Internet and media outrage was unleashed this week on the Brooklyn Nets for putting together an unfair, “super” team. ESPN commentator Stephen A. Smith decried both Griffin and Aldridge for trying to steal a championship by joining Brooklyn.
Are the 2021 Brooklyn Nets really bad for the NBA? In earlier generations, NBA stars were always tied to their teams and represented the city they played for in a big way. The front of the jersey seemed to be almost as important as the name on the back.
Sorry to the old-timers still hanging on out there, it’s a different time in the NBA. We’re in the LeBron James era in the NBA. Whether you like that fact or not might be indicative of where you stand on the current state of affairs in the NBA and the new strong favorite to win it all, the Brooklyn Nets.
How The Nets are great for the NBA
The Premium National TV Product
The NBA makes its biggest money on prime-time television, and super teams are great for super profits. The Nets emerging as the foil of the league, the juggernaut of a super team, will only boost ratings from the increased viewership of the casual fan. These fans like to watch the greatest players in the world be great in high-pressure game situations, like in the playoffs, but they are not watching the regular season games on a nightly basis.
These casual fans will come out to see if Brooklyn can be stopped in the playoffs. There was little interest in the NBA Finals in the bubble last season, as shown by lower ratings than ever before. I would argue that this had everything to do with the common understanding that nobody was going to be able to beat LeBron and the Lakers.
Everyone who thought that was right. No disrespect to Jimmy Butler, but there was little need for the casual fan to watch all those finals games. There will be a very different feeling for this year’s finals.
Who’s in Charge? The Stars
James Harden got a lot of heat for his early-season trade demands in Houston. Even though Harden was still under contract, it was evident by any observers that the Rockets would eventually grant Harden his wish in a trade to Brooklyn. Durant made a similar decision years prior, in leaving the small-market Oklahoma City Thunder, the team that he almost literally put on the map, for a chance to pretty easily win multiple rings with Golden State.
Durant did not always love the idea of a super team, though, and he was actually forced to eat an old tweet from 2010 that came back up this week:
Now everybody wanna play for the heat and the Lakers? Let’s go back to being competitive and going at these peoples!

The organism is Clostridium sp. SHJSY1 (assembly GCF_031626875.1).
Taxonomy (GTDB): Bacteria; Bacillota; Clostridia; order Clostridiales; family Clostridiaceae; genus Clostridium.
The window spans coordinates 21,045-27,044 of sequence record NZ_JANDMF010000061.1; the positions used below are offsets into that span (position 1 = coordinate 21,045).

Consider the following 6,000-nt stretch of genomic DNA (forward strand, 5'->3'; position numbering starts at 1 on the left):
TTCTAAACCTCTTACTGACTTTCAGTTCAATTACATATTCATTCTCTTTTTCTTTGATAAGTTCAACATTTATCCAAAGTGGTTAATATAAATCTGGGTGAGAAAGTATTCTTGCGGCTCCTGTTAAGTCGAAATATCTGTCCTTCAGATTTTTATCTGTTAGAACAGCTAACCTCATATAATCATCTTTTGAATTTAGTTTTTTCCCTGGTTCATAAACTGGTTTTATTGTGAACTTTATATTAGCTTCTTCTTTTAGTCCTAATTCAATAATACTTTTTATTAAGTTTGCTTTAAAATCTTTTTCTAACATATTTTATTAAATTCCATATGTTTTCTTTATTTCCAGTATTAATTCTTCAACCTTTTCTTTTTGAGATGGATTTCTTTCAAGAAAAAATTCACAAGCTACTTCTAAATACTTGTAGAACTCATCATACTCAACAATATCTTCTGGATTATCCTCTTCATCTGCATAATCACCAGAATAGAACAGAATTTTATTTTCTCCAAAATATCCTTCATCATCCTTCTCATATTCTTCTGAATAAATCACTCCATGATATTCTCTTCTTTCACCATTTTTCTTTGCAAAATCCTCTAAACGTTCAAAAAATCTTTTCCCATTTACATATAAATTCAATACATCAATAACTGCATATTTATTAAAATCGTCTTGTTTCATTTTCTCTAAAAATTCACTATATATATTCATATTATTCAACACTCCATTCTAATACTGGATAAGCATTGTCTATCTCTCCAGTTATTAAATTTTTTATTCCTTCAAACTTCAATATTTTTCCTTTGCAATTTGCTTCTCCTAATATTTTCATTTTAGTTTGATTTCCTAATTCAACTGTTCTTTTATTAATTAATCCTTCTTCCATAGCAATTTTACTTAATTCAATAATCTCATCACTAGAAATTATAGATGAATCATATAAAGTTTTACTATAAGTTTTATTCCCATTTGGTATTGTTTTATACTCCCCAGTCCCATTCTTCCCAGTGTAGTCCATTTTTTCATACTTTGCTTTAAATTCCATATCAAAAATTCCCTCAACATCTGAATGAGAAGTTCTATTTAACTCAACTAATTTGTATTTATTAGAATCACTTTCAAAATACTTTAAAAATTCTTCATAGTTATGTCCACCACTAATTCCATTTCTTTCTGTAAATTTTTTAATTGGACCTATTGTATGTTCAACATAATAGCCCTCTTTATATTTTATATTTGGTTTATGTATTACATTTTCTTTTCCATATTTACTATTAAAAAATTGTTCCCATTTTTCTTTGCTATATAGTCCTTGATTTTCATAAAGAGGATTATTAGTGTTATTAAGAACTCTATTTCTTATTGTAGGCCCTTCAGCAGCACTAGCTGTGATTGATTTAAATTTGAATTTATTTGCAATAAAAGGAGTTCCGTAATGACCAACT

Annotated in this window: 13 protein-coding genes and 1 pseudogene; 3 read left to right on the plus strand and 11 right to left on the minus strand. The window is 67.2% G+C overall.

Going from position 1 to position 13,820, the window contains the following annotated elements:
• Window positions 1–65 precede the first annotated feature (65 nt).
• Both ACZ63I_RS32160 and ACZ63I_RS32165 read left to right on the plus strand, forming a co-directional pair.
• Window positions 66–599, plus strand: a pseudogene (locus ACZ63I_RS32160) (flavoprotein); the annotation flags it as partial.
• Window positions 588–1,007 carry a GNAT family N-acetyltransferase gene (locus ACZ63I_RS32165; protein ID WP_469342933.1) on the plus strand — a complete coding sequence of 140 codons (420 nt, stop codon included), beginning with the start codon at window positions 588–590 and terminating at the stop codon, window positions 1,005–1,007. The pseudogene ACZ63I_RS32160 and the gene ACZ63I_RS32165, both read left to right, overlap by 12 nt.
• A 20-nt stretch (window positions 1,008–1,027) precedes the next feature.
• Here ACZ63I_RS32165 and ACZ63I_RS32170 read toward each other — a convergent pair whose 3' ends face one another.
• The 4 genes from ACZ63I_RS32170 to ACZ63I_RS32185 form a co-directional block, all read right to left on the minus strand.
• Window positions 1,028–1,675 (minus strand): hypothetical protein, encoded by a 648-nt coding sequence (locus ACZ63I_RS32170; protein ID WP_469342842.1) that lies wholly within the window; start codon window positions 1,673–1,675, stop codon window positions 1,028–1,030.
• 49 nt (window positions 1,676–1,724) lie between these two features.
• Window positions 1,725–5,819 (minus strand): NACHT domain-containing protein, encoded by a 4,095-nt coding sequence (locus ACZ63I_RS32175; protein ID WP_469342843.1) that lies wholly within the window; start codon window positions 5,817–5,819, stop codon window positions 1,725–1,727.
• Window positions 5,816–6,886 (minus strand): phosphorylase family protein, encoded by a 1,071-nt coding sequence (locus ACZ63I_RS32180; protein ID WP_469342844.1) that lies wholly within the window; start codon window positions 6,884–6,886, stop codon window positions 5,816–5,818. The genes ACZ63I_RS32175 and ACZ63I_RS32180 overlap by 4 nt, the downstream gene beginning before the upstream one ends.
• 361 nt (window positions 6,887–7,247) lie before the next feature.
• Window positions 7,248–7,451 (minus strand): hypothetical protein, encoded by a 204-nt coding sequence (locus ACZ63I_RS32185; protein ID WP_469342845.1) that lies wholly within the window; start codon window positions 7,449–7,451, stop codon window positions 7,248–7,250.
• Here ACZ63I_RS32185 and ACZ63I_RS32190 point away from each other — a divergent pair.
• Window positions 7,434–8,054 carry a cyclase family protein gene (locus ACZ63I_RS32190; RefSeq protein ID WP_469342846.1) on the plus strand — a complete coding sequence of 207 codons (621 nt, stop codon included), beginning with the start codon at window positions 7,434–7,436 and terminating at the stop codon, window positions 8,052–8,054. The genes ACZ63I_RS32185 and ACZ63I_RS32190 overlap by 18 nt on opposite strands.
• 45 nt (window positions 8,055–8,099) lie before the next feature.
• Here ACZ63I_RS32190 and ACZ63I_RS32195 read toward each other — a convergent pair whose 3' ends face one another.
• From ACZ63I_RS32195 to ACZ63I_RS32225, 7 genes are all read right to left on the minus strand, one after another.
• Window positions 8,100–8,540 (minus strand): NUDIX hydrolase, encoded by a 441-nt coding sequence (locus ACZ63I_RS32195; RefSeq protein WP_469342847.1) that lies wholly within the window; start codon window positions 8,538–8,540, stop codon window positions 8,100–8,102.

— Kevin Durant (@KDTrey5) July 16, 2010
What resulted, though? Durant won his rings, not caring at all about what the haters said. He cemented his legacy as an all-time great player, like it or not.
If this new dynamic bothers you, let me ask you one question: How many more rings would Jordan have won if the Bulls let him choose the rest of the Bulls roster in the 1999 season? The Bulls management chose the abstract future of the franchise over the twilight of Jordan’s greatness. How did that work out for them?
If the great players shouldn’t decide the league’s power structure and whom they should be able to team up with, then who should?
Why the Nets are terrible for the NBA
What about the Little Guys?
These shifts in the NBA power structure are not welcome changes to all fans. If you are a die-hard fan of a team that isn’t the Lakers or the Nets, you might hate the current makeup of the NBA. Fans of my hometown New York Knicks are pumped about the team this year, even though they know that it doesn’t matter how good they are; they will never be good enough to win it all in LeBron’s NBA.
Fans in Philadelphia or Utah may be thinking they have a shot to supplant the Lakers or Nets in the finals. Maybe they do, if the right injuries happen. For fans of all the other teams, it’s pretty hard to remain invested in a team that has no chance. Why have 30 teams if so many of them become irrelevant so quickly?
It’s not all bad for you small-market fans. Giannis could have easily been on the Lakers this season. But instead, the two-time MVP decided to stay in Milwaukee, earning a big payday for his family and a big win for the city he calls home. Small market fans loved this move.
But, are these the same fans that will tell Giannis that he wasn’t a truly great player because he was never able to bring a championship to Milwaukee?